2017 finance survey results show a need for technology modernization
In late 2016, Innovation Enterprise conducted a survey of 113 private company C-suite executives and upper-level finance managers in the United States. The survey sought to better understand top strategic priorities, reporting challenges, and software needs for the finance function.
Below is a recap of the survey results. How do your company's priorities for finance compare?
Though budgeting and cybersecurity were important areas of concern, survey respondents focused on having long-term vision for their departments. Strategic planning was chosen by 42.5% of respondents as the top priority for 2017. Margins/earnings performance came in second at 30.1%, followed by periodic forecasting at 12.4%.
Executives identified roadblocks to optimal focus on strategic planning: 40.7% of respondents thought that most non-value add time was spent on manual data entry. Another 34.5% said too much time was spent on data collection, particularly during monthly reporting, which was chosen by 40.7% of respondents as the area with the greatest opportunity for improvement.
While business leaders recognized areas for improvement, a lack of budget hinders the necessary steps to attain them. A full 63.7% were planning for no investment in cloud technology to alleviate the problems above. This leaves teams with the responsibility to get creative to overcome reporting challenges.
Tools are the weak link
The most significant impediment in bridging the gap between strategic focus and areas for improvement was an underlying mismatch between the needs of modern business reporting and the technology currently used to create these reports, the survey said. Legacy tools that fail to scale and do not enable collaboration or increase data consistency increased manual efforts. However, more than a third of executives said they actively planned to invest in cloud software and collaborative work management platforms in 2017 to combat these issues.
Bridging the gap
Survey participants acknowledged that additional time gained through improvements would allow teams to analyze data beyond surface level and help management make better strategic decisions for long-term success.
Nearly half of the respondents—44.5%—said that having an additional day a week would let them provide better insights to the business.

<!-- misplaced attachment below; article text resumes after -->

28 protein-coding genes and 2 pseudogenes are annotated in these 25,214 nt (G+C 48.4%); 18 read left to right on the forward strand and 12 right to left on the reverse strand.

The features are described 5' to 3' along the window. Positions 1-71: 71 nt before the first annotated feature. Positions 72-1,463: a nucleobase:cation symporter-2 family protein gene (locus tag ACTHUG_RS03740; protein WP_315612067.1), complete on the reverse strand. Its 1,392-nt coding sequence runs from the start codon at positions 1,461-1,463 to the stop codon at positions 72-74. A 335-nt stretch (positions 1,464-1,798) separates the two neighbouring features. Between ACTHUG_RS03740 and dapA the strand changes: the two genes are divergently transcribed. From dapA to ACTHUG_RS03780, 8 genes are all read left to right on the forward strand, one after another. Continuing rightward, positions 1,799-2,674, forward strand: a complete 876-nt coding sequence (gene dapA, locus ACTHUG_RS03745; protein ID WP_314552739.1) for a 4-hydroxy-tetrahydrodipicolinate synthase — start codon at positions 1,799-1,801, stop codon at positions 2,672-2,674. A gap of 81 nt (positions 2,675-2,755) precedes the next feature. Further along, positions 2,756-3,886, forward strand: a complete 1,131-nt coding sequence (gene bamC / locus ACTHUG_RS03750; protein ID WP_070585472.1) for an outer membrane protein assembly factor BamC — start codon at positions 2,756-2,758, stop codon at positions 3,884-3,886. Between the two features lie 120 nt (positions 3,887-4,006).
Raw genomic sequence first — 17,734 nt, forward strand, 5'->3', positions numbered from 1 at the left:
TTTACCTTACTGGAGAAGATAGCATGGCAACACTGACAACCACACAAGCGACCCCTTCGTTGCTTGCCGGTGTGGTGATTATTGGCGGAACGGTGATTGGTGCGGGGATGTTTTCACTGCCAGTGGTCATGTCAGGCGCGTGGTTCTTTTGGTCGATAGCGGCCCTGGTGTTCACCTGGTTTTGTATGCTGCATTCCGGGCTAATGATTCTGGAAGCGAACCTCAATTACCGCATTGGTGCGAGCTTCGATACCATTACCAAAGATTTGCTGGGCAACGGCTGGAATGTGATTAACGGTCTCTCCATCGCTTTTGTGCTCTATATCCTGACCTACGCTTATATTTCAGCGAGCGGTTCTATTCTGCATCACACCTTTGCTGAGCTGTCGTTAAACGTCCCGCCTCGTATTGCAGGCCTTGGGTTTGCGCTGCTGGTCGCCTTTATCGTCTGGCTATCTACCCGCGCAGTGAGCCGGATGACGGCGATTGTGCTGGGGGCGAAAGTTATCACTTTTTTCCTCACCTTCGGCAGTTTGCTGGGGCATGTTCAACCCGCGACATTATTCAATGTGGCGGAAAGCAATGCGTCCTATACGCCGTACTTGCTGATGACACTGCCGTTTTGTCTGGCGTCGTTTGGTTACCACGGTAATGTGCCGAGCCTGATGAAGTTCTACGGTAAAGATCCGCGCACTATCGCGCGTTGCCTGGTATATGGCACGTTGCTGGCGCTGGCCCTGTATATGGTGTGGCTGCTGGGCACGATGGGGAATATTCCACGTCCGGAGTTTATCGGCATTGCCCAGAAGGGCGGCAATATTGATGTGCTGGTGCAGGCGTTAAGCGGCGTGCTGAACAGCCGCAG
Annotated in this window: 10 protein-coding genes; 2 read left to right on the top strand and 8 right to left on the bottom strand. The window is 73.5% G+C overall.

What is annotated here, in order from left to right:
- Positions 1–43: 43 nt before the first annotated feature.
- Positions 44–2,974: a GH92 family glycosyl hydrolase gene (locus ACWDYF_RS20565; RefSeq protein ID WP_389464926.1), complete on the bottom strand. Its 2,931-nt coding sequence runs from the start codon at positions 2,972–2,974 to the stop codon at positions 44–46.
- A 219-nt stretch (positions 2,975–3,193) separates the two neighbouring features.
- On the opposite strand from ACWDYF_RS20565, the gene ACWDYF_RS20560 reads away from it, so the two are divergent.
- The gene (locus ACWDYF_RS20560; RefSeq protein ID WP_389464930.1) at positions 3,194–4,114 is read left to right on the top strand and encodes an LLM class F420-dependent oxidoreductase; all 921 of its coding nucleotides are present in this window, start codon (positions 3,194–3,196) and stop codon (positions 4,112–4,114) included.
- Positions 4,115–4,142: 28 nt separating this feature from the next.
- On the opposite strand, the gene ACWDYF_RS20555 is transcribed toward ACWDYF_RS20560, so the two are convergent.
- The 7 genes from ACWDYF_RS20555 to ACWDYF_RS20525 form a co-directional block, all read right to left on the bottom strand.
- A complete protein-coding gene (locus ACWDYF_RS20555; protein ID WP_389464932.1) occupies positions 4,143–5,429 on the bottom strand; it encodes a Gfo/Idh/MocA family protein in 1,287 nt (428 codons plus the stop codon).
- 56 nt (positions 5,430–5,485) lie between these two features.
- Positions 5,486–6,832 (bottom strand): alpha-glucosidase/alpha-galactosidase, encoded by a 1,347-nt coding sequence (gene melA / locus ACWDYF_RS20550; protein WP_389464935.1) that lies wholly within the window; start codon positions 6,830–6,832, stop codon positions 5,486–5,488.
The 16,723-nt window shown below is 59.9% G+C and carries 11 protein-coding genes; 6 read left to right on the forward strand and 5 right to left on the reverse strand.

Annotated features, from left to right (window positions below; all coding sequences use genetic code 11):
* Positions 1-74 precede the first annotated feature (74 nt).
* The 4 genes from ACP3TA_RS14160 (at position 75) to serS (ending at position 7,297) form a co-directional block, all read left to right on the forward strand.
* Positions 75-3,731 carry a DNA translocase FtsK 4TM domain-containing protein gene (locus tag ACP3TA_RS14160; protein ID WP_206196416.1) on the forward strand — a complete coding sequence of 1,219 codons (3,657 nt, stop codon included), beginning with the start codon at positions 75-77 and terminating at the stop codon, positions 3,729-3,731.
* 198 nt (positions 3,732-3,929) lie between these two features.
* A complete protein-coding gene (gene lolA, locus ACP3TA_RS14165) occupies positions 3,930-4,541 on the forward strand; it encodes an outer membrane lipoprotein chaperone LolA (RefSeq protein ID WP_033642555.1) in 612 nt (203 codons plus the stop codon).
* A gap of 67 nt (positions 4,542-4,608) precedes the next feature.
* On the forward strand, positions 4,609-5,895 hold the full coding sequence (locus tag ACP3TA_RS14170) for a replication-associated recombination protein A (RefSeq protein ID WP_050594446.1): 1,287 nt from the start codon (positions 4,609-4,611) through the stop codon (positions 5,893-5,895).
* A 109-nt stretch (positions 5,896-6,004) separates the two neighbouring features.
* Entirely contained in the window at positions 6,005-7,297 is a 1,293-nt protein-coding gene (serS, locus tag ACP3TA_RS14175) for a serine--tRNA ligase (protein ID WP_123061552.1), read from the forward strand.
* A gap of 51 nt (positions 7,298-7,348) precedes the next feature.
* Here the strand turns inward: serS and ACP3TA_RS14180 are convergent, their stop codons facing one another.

Read the full survey to learn more about what finance leaders were focused on at the start of the year. Then see how Wdesk can help your company achieve the time-saving efficiencies that financial executives identified as the greatest need.
About the Author
As vice president of corporate development and investor relations, Mike Rost is a key contributor to the organization's growth with a focus on corporate development initiatives, emerging business areas, and developing relationships with investors and key stakeholders. Since joining Workiva in 2015, he has served in various leadership roles helping to drive the organization's growth, including the scaling of Workiva’s marketing and partner & alliance functions.
With more than 25 years of experience assisting organizations to optimize business processes, Mike has an extensive background in finance, accounting, enterprise performance management and Governance, Risk and Compliance (GRC) technology. Prior to Workiva, Mike served as vice president of marketing at Metricstream and vice president of strategic marketing at Thomson Reuters. Prior to that, he spent more than a decade in product management and marketing positions for SaaS companies and held finance positions at Pillsbury and Rollerblade, Inc.
Mike has been active in industry associations, including the Open Compliance and Ethics Group (OCEG) and the Institute of Internal Auditors (IIA). He was also a founding member of XBRL International (eXtensible Business Reporting Language), the global not for profit consortium for open international standards for digital business reporting. He has also been a frequent speaker at industry conferences on subjects such as finance transformation, data and reporting, and risk and compliance technology. He received his Bachelor of Science in Economics and his MBA from the University of Minnesota.